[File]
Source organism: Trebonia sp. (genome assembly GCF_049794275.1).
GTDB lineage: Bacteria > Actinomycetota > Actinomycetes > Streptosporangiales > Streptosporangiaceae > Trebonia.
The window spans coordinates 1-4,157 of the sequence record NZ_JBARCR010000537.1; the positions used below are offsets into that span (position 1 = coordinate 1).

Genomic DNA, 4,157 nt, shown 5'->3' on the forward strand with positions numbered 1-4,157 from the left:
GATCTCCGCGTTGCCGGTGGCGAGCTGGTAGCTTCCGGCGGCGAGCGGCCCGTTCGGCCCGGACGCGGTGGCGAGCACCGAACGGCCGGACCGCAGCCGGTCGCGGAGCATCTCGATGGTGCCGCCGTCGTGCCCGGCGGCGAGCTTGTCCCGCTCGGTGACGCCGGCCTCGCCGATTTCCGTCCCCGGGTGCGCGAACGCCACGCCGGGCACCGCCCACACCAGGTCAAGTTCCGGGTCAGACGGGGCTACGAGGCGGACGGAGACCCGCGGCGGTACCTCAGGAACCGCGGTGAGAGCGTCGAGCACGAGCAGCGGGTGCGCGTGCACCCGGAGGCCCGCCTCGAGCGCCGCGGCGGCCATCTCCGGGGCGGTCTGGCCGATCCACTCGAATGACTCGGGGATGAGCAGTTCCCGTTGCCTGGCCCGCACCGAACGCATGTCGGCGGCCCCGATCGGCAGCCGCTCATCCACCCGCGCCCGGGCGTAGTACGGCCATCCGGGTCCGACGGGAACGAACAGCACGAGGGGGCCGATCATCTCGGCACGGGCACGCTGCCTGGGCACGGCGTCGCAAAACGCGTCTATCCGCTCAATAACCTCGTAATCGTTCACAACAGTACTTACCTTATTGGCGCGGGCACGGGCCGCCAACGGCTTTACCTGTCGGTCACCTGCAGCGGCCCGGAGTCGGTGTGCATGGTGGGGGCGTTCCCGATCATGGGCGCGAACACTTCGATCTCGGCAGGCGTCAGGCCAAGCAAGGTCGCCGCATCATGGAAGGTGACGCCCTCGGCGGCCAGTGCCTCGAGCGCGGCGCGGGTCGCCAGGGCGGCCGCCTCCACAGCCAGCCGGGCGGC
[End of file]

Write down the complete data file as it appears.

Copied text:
Source organism: Trebonia sp. (genome assembly GCF_049794275.1).
GTDB lineage: Bacteria > Actinomycetota > Actinomycetes > Streptosporangiales > Streptosporangiaceae > Trebonia.
The window spans coordinates 1-4,157 of the sequence record NZ_JBARCR010000537.1; the positions used below are offsets into that span (position 1 = coordinate 1).

Genomic DNA, 4,157 nt, shown 5'->3' on the forward strand with positions numbered 1-4,157 from the left:
GATCTCCGCGTTGCCGGTGGCGAGCTGGTAGCTTCCGGCGGCGAGCGGCCCGTTCGGCCCGGACGCGGTGGCGAGCACCGAACGGCCGGACCGCAGCCGGTCGCGGAGCATCTCGATGGTGCCGCCGTCGTGCCCGGCGGCGAGCTTGTCCCGCTCGGTGACGCCGGCCTCGCCGATTTCCGTCCCCGGGTGCGCGAACGCCACGCCGGGCACCGCCCACACCAGGTCAAGTTCCGGGTCAGACGGGGCTACGAGGCGGACGGAGACCCGCGGCGGTACCTCAGGAACCGCGGTGAGAGCGTCGAGCACGAGCAGCGGGTGCGCGTGCACCCGGAGGCCCGCCTCGAGCGCCGCGGCGGCCATCTCCGGGGCGGTCTGGCCGATCCACTCGAATGACTCGGGGATGAGCAGTTCCCGTTGCCTGGCCCGCACCGAACGCATGTCGGCGGCCCCGATCGGCAGCCGCTCATCCACCCGCGCCCGGGCGTAGTACGGCCATCCGGGTCCGACGGGAACGAACAGCACGAGGGGGCCGATCATCTCGGCACGGGCACGCTGCCTGGGCACGGCGTCGCAAAACGCGTCTATCCGCTCAATAACCTCGTAATCGTTCACAACAGTACTTACCTTATTGGCGCGGGCACGGGCCGCCAACGGCTTTACCTGTCGGTCACCTGCAGCGGCCCGGAGTCGGTGTGCATGGTGGGGGCGTTCCCGATCATGGGCGCGAACACTTCGATCTCGGCAGGCGTCAGGCCAAGCAAGGTCGCCGCATCATGGAAGGTGACGCCCTCGGCGGCCAGTGCCTCGAGCGCGGCGCGGGTCGCCAGGGCGGCCGCCTCCACAGCCAGCCGGGCGGC